The Centers for Disease Control and Prevention estimated 25 people in 47 states were sickened two years ago in the salmonella outbreak. No deaths were attributed to the illness. In the current scare, more than 490 people in 43 states have gotten sick and at least seven deaths have been linked to peanut products tainted with Salmonella Typhimurium .

ConAgra spokeswoman Stephanie Childs emphasized none of its products is involved in the current scare. The company's peanut butter products, she said, are safe.

"We reached out to our suppliers and through that work we were able to quickly determine that PCA is not a supplier to ConAgra nor is it a supplier to any of our suppliers," she said.

Reacting to outbreaks

As with the makers of other major grocery brands - Jif and Skippy - several manufacturers have posted prominent notices on their Web sites stating they do not purchase from PCA.

Yet consumers are vulnerable, Halloran said, because the FDA - and state health departments - tend to react to outbreaks rather than being proactive through tough enforceable rules. Companies mostly are on their own, expected to follow good manufacturing practices.

The American Peanut Council in Virginia, which represents peanut processors, said in a statement Friday that since the 2007 outbreak, the industry has "redoubled its efforts in reviewing food safety practices."

Those efforts include establishing an expert committee on microbiological contamination to review optimal temperatures for killing bacteria; and a safe food practices course for peanut processors.

Stephen Sunlof, director of the FDA's Center for Food Safety and Nutrition, said government inspectors are vigorously investigating the current outbreak - just as they have probed previous scares.

"We've asked for the company records," he said. "Companies are required to keep records on source ingredients and who they've shipped them to. We've been to the primary purchasers, but it gets to be a fairly complex web," because, in addition to primary purchasers there are secondary and tertiary buyers of food products from a single company.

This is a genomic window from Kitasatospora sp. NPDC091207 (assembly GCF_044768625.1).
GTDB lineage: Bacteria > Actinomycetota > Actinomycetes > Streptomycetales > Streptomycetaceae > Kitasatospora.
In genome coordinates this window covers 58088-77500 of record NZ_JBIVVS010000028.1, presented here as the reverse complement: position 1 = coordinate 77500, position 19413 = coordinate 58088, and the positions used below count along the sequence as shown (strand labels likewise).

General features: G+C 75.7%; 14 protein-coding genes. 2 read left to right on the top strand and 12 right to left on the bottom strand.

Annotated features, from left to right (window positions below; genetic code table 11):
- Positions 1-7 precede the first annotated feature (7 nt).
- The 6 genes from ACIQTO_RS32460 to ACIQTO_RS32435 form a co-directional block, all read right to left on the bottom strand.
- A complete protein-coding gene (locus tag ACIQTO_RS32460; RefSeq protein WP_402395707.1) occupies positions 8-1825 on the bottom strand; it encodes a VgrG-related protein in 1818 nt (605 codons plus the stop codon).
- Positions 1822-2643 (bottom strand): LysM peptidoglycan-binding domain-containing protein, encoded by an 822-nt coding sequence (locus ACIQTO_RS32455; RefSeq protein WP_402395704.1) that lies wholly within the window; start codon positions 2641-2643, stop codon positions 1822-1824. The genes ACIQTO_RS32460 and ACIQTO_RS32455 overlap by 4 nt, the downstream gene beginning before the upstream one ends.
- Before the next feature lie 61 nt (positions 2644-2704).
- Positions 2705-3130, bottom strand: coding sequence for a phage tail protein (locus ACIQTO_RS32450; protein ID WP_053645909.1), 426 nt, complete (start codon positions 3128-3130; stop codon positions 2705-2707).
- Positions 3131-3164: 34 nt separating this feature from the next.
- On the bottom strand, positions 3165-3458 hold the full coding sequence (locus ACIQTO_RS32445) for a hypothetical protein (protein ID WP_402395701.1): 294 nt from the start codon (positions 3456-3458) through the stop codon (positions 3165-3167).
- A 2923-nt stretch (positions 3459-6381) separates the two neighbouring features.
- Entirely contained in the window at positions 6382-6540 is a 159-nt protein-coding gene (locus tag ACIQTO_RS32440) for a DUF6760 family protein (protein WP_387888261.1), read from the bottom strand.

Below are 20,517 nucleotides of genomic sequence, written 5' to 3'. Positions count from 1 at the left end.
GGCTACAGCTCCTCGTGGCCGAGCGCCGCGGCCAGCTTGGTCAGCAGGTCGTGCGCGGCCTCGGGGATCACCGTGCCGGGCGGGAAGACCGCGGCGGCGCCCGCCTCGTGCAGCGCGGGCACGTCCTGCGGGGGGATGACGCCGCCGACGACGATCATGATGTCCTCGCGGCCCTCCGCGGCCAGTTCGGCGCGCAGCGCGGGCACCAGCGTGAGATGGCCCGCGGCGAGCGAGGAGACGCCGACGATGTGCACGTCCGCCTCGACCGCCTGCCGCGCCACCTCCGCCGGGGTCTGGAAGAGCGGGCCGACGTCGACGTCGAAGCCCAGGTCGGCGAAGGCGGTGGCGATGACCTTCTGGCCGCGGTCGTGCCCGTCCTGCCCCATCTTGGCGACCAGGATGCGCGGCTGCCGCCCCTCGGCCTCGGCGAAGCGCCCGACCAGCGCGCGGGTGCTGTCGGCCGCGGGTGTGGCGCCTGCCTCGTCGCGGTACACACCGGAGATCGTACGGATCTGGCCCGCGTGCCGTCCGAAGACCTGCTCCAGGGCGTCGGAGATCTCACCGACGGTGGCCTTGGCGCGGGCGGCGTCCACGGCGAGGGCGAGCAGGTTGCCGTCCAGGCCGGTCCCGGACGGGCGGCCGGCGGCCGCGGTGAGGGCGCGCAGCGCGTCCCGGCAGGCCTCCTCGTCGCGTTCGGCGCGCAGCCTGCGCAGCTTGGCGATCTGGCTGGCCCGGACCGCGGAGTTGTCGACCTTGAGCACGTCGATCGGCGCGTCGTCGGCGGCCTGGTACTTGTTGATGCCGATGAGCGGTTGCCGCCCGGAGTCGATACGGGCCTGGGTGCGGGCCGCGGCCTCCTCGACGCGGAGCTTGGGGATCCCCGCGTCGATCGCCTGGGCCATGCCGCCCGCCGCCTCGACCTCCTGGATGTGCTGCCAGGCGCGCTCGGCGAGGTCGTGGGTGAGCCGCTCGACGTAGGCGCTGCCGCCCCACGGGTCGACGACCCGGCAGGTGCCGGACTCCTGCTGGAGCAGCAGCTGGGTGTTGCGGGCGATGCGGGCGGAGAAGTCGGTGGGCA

No one knows yet how salmonella entered PCA's plant. Marler noted the germ can be carried by birds and rodents.

FDA cites progress

The FDA, which oversees the safety of produce and other foods ( the U.S. Department of Agriculture inspects meats), cites progress in guarding the nation's food supply, instituting more inspections and issuing a comprehensive food protection plan.

Many food safety advocates say more needs to be done, and some are calling for an overhaul of the federal agency. Some say the FDA commissioner should be a cabinet-level position to ensure food safety is front-and-center among domestic concerns.

A spate of food scares since 2006 have collectively sickened thousands - many of people have died - making the need for change all the more urgent, experts say.

In less than three years, the country has been hit with major E. coli contamination of spinach, lettuce and beef; salmonella has tainted jalapenos and twice tainted peanut butter.

Last month, the FDA issued a progress report indicating it inspected 5,930 domestic food-production establishments during fiscal year 2008.

But an earlier report from the Government Accountability Office, which analyzed the FDA's Food Protection Plan - a manifesto to guard the food supply - noted there are 65,520 domestic food production facilities in the country.

"We would not be surprised to see more salmonella outbreaks," Halloran said.